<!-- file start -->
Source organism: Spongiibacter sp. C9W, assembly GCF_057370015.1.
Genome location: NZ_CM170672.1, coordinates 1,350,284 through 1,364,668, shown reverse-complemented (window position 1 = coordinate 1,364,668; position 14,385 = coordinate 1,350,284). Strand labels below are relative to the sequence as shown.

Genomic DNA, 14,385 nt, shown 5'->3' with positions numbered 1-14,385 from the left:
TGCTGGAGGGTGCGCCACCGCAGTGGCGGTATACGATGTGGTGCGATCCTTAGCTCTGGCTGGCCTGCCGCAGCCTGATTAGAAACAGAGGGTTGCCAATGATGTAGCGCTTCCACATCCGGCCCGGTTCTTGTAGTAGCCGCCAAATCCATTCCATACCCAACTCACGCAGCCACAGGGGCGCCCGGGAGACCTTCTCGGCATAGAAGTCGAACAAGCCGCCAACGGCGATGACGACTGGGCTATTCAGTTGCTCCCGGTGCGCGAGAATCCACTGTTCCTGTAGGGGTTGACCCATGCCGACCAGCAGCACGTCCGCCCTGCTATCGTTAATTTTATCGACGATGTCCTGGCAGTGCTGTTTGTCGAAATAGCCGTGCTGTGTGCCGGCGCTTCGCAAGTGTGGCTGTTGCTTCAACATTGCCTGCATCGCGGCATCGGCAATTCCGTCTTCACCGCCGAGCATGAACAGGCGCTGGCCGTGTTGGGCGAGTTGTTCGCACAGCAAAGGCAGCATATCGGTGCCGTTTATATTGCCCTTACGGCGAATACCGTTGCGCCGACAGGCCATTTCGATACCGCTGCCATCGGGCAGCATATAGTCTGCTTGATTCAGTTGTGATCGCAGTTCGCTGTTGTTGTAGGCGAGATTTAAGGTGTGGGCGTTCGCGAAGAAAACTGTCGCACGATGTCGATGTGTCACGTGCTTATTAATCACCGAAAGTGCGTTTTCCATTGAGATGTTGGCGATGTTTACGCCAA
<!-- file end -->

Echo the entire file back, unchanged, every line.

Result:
Source organism: Spongiibacter sp. C9W, assembly GCF_057370015.1.
Genome location: NZ_CM170672.1, coordinates 1,350,284 through 1,364,668, shown reverse-complemented (window position 1 = coordinate 1,364,668; position 14,385 = coordinate 1,350,284). Strand labels below are relative to the sequence as shown.

Genomic DNA, 14,385 nt, shown 5'->3' with positions numbered 1-14,385 from the left:
TGCTGGAGGGTGCGCCACCGCAGTGGCGGTATACGATGTGGTGCGATCCTTAGCTCTGGCTGGCCTGCCGCAGCCTGATTAGAAACAGAGGGTTGCCAATGATGTAGCGCTTCCACATCCGGCCCGGTTCTTGTAGTAGCCGCCAAATCCATTCCATACCCAACTCACGCAGCCACAGGGGCGCCCGGGAGACCTTCTCGGCATAGAAGTCGAACAAGCCGCCAACGGCGATGACGACTGGGCTATTCAGTTGCTCCCGGTGCGCGAGAATCCACTGTTCCTGTAGGGGTTGACCCATGCCGACCAGCAGCACGTCCGCCCTGCTATCGTTAATTTTATCGACGATGTCCTGGCAGTGCTGTTTGTCGAAATAGCCGTGCTGTGTGCCGGCGCTTCGCAAGTGTGGCTGTTGCTTCAACATTGCCTGCATCGCGGCATCGGCAATTCCGTCTTCACCGCCGAGCATGAACAGGCGCTGGCCGTGTTGGGCGAGTTGTTCGCACAGCAAAGGCAGCATATCGGTGCCGTTTATATTGCCCTTACGGCGAATACCGTTGCGCCGACAGGCCATTTCGATACCGCTGCCATCGGGCAGCATATAGTCTGCTTGATTCAGTTGTGATCGCAGTTCGCTGTTGTTGTAGGCGAGATTTAAGGTGTGGGCGTTCGCGAAGAAAACTGTCGCACGATGTCGATGTGTCACGTGCTTATTAATCACCGAAAGTGCGTTTTCCATTGAGATGTTGGCGATGTTTACGCCAA